Wednesday, September 12, 2012

Science, Faith and the Will To Survive

by Odienator
(click here for all TIFF pieces) 

Before the world premiere here in Toronto of his film, The Deep (Djúpið), director Baltasar Kormákur explained that he wanted to make a film that asked, and answered, what it meant to be from his home country, Iceland.  His main character, Gulli (Ólafur Darri Ólafsson), endures both a harrowing fight for survival and a constant series of  medical tests designed to answer why he survived at all. Shot on location, The Deep chronicles Gulli’s six hour ordeal in the frigid North Atlantic Ocean after his boat capsizes. The ocean is so cold that normal men would fatally succumb to confusion and hypothermia within minutes. Gulli lasts not only six hours, he also makes the correct decisions to ensure his survival. The TIFF guide calls The Deep a “modern-day everyman myth,” but there is truth to it: According to Kormákur, the real-life Gulli  is considered a hero and a freak by his countrymen.

Kormákur and his co-screenwriter Jón Atli Jónasson weave both subtle and blatant metaphor into their narrative. Gulli’s tale is one of resilience applied to a country that has survived economic collapse and a year-long volcanic eruption on one of its islands. The weather and the environment are depicted as exceptionally harsh, yet commonplace to Icelanders. Against this backdrop, people go about their days drinking, working and raising families. Religion is also part of daily life, with numerous prayers offered up to de Lawd. God is interwoven into the fabric of The Deep, with His presence felt most in a scene that cross-cuts between the prayers of the doomed sailors and those of their families at home.

The Deep introduces these doomed sailors, and the one who lives, at the local bar. Gulli is a fisherman who sails on the North Atlantic in treacherous conditions in order to make a living. In this bar, he meets his fishing boat’s new cook, with whom he gets into a quick bout of female trouble. (That is, there’s a fight over a woman.) These early scenes show the ruggedness of the location and its inhabitants. After the crew shoves off for the vastness of the North Atlantic and its daily catch, The Deep becomes Gulli’s tale of survival against nature. The sea is a harsh mistress, but as we’ll discover, land isn’t so forgiving either.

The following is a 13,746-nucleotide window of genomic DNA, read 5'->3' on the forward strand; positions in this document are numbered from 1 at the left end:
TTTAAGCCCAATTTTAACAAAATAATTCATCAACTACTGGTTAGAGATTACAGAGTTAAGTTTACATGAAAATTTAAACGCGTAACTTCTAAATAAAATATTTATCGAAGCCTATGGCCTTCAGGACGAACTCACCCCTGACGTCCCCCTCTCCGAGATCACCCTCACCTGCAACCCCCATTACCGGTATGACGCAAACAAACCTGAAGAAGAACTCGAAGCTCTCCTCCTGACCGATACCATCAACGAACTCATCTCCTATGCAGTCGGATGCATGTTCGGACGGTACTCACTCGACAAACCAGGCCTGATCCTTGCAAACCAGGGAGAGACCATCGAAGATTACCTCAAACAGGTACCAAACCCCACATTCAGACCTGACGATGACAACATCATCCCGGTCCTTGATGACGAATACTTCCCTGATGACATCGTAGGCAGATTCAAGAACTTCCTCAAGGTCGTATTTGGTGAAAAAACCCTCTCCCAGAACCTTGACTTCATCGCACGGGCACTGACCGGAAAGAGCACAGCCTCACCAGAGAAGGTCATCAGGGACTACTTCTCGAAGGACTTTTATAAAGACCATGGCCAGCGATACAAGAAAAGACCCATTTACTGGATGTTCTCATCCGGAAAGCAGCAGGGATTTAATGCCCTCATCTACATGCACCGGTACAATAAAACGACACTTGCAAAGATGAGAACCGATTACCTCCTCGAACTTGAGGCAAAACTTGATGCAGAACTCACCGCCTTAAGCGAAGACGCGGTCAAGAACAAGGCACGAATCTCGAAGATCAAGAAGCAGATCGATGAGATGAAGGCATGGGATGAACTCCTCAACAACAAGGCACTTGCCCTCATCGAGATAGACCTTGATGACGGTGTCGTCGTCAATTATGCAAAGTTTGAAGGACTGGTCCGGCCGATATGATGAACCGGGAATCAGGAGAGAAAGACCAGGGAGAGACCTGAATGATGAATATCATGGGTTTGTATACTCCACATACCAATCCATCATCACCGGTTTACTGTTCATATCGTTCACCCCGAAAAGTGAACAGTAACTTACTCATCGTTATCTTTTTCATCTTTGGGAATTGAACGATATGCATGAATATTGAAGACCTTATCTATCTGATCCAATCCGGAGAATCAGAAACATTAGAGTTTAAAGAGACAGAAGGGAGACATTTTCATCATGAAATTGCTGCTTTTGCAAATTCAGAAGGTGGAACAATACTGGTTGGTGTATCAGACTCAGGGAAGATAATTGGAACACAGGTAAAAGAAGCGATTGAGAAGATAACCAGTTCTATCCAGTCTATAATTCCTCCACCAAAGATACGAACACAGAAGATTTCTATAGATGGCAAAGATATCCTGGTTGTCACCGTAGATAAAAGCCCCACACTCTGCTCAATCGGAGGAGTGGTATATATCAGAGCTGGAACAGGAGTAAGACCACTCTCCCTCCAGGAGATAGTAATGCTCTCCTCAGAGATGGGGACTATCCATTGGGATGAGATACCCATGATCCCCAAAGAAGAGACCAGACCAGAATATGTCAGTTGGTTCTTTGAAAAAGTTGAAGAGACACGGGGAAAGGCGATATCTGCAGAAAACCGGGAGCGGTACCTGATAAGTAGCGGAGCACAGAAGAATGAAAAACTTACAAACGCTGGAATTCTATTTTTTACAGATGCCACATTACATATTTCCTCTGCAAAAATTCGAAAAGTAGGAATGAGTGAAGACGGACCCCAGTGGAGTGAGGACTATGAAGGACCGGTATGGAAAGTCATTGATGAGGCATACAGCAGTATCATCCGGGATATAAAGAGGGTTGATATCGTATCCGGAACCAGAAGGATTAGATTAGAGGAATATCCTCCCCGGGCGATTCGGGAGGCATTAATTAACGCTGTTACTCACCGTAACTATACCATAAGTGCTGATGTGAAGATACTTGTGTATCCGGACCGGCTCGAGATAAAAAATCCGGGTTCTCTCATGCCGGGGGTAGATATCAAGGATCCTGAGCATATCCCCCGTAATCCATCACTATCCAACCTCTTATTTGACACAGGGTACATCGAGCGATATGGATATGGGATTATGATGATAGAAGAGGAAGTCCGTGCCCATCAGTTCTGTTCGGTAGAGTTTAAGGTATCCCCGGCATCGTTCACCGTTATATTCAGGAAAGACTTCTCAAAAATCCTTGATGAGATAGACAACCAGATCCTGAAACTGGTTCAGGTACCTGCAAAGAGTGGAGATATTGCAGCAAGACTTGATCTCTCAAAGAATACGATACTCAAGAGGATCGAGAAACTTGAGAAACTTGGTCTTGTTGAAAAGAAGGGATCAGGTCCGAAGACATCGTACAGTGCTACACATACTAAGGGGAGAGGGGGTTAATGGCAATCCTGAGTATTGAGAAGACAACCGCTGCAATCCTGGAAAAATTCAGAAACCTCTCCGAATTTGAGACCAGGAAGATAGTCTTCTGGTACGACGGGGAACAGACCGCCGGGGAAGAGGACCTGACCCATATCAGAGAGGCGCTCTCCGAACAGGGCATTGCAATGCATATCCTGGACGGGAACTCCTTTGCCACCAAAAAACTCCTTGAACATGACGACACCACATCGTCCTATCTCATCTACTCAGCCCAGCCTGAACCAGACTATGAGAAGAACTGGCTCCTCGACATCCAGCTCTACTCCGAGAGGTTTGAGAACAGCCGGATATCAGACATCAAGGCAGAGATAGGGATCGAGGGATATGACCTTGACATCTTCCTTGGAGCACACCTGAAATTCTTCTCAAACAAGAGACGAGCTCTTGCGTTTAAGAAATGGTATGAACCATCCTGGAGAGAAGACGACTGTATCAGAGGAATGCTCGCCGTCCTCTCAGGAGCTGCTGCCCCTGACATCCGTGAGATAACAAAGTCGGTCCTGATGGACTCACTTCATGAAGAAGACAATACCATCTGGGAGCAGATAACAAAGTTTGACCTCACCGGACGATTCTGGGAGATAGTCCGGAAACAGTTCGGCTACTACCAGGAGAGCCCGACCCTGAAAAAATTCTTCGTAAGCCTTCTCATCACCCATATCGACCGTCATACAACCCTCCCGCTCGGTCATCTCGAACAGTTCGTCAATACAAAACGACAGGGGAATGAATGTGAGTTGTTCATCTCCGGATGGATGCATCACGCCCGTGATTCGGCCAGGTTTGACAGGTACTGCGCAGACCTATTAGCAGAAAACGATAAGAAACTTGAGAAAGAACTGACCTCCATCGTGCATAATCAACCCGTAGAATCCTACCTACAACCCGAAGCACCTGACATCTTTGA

Kormákur told the TIFF audience that his film was done without CGI, which makes the entire ocean sequence truly harrowing. The actors are really out there being thrashed around by the cruel surf. Ólafsson is really in the North Atlantic for take after take. A wide shot of Gulli floating alone with nothing around him seemingly for miles evoked Lean’s shots of Lawrence of Arabia standing in the desert. That overhead shot in the water haunted me for days, as I drowned once and am horribly afraid of open water. Once the barefoot Gulli swims to land, he has to not only climb slippery rocks while being battered by the ocean, he also has to walk two miles on jagged volcanic rock. The ordeal ruined the real Gulli’s feet. This too gave me nightmares. Ólafsson and Kormákur turn the simple act of knocking on a door into something cathartic; when Gulli finally reaches a human being who can help him—and that human is on Gulli’s home island—I finally let go of my seat.

From here, The Deep explores science vs. faith. Why did Gulli fight so long in that ocean? Unlike his colleagues, he had no wife and kids to inspire his need to survive. Ólafsson, who is exceptionally good, has a fine monologue while floating at sea, intercut with descriptive footage, where he explains what he'd do if God grants him one more day. He is willing to accept death after this one extra day, a take I didn’t expect. In return, he is granted several more days—years even—but the earliest of those days is filled with doctors and scientists poking and prodding him looking for answers. The heavy-set Ólafsson looks miserable in these passages, and you do feel for him. He just wants to move on, yet he has to keep reliving his ordeal to satiate others’ thirst for answers. “He has seal fat,” one doctor explains after a test. Gulli’s mother represents the other side of the science-faith equation: “How does one explain a miracle?”

The Deep’s last scene is its most compelling commentary on the nature of Icelandic life. Gulli’s last official act before the closing credits isn’t meant to be heroic by any means. It’s just business as usual, representing a stoicism inherent in anyone who traverses the more dangerous paths in life. Kormákur never answers the questions of how and why. His footage of the real Gulli during the closing credits is enough to satisfy my curiosity.

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